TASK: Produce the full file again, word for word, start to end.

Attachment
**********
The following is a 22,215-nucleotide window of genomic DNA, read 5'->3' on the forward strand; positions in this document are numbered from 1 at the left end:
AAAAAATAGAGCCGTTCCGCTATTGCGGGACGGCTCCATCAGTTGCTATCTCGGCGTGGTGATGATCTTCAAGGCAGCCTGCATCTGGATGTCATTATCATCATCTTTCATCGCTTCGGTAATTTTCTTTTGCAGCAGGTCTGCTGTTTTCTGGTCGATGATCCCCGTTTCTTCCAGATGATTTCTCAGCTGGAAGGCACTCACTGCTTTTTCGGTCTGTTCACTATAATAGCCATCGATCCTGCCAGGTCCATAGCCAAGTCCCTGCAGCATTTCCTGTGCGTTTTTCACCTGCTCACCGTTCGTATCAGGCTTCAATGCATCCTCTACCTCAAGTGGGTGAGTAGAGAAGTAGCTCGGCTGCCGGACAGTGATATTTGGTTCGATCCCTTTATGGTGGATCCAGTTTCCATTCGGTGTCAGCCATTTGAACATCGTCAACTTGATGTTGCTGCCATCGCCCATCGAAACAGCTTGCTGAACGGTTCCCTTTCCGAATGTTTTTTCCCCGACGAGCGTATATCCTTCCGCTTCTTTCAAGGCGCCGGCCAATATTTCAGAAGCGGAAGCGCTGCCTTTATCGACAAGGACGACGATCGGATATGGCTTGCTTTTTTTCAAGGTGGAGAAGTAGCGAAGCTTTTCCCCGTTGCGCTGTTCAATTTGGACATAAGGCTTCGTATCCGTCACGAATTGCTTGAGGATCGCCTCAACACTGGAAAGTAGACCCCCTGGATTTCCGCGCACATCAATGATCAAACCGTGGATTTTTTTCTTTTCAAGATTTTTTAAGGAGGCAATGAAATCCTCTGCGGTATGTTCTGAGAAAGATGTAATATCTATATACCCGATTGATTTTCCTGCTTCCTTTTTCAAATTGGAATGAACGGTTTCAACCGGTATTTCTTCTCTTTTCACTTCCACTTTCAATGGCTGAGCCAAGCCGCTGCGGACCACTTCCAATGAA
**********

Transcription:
The following is a 22,215-nucleotide window of genomic DNA, read 5'->3' on the forward strand; positions in this document are numbered from 1 at the left end:
AAAAAATAGAGCCGTTCCGCTATTGCGGGACGGCTCCATCAGTTGCTATCTCGGCGTGGTGATGATCTTCAAGGCAGCCTGCATCTGGATGTCATTATCATCATCTTTCATCGCTTCGGTAATTTTCTTTTGCAGCAGGTCTGCTGTTTTCTGGTCGATGATCCCCGTTTCTTCCAGATGATTTCTCAGCTGGAAGGCACTCACTGCTTTTTCGGTCTGTTCACTATAATAGCCATCGATCCTGCCAGGTCCATAGCCAAGTCCCTGCAGCATTTCCTGTGCGTTTTTCACCTGCTCACCGTTCGTATCAGGCTTCAATGCATCCTCTACCTCAAGTGGGTGAGTAGAGAAGTAGCTCGGCTGCCGGACAGTGATATTTGGTTCGATCCCTTTATGGTGGATCCAGTTTCCATTCGGTGTCAGCCATTTGAACATCGTCAACTTGATGTTGCTGCCATCGCCCATCGAAACAGCTTGCTGAACGGTTCCCTTTCCGAATGTTTTTTCCCCGACGAGCGTATATCCTTCCGCTTCTTTCAAGGCGCCGGCCAATATTTCAGAAGCGGAAGCGCTGCCTTTATCGACAAGGACGACGATCGGATATGGCTTGCTTTTTTTCAAGGTGGAGAAGTAGCGAAGCTTTTCCCCGTTGCGCTGTTCAATTTGGACATAAGGCTTCGTATCCGTCACGAATTGCTTGAGGATCGCCTCAACACTGGAAAGTAGACCCCCTGGATTTCCGCGCACATCAATGATCAAACCGTGGATTTTTTTCTTTTCAAGATTTTTTAAGGAGGCAATGAAATCCTCTGCGGTATGTTCTGAGAAAGATGTAATATCTATATACCCGATTGATTTTCCTGCTTCCTTTTTCAAATTGGAATGAACGGTTTCAACCGGTATTTCTTCTCTTTTCACTTCCACTTTCAATGGCTGAGCCAAGCCGCTGCGGACCACTTCCAATGAA